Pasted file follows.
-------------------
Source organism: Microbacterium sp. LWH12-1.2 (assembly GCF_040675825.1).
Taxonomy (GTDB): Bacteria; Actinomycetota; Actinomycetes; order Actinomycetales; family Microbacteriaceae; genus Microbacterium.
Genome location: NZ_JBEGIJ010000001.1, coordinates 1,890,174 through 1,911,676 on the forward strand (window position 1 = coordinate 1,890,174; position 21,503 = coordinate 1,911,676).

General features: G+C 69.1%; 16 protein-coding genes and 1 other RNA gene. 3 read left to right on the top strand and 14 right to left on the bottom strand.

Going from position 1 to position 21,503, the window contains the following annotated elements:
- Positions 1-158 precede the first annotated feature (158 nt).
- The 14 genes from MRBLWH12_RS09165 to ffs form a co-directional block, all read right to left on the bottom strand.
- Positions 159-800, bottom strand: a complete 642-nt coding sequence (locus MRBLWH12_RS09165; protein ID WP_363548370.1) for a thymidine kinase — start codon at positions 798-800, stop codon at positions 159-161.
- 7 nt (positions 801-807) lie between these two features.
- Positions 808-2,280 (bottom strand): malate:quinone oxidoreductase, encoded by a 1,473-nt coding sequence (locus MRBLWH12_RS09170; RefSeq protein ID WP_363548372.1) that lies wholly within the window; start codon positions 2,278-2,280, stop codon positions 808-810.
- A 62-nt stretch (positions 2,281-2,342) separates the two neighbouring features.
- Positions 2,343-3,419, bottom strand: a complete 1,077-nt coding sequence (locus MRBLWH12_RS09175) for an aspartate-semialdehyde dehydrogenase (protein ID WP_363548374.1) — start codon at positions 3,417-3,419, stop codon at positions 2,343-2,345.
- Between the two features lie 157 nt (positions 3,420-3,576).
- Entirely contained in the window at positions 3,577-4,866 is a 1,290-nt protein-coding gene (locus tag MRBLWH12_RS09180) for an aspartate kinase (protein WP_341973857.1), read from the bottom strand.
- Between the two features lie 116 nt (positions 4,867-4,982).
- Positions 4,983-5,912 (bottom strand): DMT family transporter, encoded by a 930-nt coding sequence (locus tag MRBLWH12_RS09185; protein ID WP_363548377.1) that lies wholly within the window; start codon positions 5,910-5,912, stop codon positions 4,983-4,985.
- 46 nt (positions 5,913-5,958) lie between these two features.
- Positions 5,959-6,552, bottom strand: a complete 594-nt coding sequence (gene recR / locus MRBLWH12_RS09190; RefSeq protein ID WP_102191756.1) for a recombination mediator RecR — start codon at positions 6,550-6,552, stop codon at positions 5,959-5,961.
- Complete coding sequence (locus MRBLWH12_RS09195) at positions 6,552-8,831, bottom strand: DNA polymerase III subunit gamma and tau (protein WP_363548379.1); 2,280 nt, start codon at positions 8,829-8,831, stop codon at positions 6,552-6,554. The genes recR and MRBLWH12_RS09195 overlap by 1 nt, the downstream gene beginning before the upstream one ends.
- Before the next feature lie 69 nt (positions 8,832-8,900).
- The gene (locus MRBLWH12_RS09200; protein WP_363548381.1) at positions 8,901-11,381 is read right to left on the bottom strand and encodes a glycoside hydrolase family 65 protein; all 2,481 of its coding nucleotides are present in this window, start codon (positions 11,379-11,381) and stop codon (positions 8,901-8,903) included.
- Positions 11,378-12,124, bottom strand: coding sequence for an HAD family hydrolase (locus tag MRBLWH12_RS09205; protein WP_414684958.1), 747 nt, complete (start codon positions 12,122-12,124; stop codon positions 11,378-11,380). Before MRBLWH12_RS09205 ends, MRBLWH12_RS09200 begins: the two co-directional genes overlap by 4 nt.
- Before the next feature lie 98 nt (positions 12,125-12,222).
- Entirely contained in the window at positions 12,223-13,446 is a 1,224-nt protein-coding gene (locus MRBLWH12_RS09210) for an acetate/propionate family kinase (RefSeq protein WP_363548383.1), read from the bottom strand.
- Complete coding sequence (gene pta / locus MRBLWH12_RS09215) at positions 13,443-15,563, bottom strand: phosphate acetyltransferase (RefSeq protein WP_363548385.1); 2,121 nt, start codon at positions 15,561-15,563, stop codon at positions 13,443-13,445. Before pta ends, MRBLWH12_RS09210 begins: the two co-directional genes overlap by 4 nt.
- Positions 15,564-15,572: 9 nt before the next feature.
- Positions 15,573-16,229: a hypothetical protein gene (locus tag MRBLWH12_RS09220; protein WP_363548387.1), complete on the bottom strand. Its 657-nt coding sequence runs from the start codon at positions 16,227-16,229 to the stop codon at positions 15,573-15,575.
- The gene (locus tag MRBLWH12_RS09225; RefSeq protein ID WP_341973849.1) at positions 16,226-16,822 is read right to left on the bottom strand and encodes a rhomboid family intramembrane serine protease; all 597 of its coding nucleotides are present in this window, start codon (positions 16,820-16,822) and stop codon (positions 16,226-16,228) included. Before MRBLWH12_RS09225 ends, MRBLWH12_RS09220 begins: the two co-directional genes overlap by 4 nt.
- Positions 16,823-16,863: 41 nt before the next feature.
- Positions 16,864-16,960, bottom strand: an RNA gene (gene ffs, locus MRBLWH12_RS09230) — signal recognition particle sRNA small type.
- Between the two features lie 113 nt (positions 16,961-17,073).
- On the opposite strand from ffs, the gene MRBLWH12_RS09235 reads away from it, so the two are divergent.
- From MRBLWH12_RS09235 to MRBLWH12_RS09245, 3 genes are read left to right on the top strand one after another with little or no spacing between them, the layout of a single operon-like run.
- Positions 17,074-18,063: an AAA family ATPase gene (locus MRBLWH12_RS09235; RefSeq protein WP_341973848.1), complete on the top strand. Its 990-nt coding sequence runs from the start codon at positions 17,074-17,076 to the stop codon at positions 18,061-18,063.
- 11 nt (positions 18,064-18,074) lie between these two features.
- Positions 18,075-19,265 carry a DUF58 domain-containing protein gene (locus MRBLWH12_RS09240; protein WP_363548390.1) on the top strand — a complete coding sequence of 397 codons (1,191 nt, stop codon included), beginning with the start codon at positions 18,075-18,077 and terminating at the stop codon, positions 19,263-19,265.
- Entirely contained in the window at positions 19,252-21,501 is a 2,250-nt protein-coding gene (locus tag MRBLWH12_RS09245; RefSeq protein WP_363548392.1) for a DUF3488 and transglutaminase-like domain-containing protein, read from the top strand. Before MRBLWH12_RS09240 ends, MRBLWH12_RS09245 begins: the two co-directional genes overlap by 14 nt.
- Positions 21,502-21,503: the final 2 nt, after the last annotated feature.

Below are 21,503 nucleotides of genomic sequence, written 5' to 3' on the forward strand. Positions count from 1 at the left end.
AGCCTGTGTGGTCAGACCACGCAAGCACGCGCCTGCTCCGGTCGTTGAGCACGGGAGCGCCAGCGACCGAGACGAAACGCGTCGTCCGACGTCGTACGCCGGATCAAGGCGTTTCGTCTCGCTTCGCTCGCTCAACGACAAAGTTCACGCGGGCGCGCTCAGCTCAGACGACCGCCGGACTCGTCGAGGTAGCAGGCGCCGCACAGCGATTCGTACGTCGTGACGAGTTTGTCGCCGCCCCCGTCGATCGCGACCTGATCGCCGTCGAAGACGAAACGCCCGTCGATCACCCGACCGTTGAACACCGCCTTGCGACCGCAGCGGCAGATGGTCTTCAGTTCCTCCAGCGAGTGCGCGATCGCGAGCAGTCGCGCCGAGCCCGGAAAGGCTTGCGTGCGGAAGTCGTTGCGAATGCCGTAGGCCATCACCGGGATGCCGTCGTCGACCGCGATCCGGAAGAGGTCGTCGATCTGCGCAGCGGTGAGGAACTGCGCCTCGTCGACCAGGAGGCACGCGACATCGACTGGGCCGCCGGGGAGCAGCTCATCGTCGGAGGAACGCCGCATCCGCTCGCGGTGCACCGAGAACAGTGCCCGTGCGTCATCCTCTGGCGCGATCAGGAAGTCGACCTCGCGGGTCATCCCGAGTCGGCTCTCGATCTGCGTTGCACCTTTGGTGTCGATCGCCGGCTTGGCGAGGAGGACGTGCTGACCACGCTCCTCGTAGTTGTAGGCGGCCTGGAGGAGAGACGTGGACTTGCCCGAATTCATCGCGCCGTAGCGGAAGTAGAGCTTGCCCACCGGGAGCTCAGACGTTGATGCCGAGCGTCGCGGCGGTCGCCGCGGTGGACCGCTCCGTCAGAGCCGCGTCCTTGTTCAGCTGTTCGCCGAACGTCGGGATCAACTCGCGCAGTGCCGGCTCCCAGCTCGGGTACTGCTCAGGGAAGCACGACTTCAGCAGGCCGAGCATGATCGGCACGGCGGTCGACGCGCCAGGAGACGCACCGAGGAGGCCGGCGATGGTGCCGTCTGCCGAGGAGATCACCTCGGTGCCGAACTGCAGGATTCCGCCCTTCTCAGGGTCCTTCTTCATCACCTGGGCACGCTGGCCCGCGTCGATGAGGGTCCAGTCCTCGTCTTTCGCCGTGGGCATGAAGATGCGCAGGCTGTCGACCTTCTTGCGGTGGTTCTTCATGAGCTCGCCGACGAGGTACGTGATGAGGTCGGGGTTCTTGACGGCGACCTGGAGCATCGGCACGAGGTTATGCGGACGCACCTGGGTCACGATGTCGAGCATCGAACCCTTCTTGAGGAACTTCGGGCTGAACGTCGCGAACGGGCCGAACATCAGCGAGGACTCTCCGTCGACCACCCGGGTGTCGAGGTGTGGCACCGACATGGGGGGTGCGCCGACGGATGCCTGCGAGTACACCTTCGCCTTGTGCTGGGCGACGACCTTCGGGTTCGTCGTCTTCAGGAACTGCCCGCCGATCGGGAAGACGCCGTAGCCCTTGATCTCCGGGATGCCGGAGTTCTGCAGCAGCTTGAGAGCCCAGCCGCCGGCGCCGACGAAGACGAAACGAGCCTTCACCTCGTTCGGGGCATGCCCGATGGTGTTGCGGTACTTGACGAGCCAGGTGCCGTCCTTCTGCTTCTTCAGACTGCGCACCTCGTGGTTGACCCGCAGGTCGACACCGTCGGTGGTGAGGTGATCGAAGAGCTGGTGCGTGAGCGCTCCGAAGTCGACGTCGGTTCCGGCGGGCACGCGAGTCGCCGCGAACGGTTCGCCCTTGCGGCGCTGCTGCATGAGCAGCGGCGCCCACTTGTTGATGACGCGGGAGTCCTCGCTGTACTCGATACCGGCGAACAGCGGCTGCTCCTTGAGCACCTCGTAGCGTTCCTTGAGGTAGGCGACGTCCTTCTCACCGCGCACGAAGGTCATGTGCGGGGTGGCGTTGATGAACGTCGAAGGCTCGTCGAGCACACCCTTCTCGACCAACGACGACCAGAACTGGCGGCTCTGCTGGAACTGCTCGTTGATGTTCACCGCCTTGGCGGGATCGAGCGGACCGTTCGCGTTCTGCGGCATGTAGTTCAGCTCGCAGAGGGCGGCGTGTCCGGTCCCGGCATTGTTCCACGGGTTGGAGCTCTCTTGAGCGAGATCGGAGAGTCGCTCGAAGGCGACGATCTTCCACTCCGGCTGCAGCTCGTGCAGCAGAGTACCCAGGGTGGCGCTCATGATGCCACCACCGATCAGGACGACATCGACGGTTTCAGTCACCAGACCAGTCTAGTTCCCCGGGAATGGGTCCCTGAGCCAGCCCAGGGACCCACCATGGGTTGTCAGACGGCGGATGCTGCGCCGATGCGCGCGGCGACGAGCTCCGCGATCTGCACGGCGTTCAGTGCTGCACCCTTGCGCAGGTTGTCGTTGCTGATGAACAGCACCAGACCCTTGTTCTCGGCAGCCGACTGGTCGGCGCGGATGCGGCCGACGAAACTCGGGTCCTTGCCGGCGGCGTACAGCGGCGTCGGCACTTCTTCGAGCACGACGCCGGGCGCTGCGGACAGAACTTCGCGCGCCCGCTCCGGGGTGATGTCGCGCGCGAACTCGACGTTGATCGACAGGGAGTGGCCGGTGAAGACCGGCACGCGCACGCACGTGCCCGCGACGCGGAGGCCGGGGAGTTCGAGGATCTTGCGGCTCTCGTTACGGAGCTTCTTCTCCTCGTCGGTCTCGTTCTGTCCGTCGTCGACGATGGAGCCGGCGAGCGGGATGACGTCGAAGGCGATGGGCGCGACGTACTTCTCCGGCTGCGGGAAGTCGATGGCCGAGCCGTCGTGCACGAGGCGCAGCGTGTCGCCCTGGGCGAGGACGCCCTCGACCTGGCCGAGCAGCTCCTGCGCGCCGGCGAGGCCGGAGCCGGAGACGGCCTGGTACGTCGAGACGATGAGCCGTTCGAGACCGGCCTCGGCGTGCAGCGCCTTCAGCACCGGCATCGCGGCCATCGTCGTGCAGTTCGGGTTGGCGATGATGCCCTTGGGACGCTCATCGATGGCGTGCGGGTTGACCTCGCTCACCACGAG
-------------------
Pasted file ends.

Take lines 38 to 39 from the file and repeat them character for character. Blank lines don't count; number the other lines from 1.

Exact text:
- Positions 21,502-21,503: the final 2 nt, after the last annotated feature.

Below are 21,503 nucleotides of genomic sequence, written 5' to 3' on the forward strand. Positions count from 1 at the left end.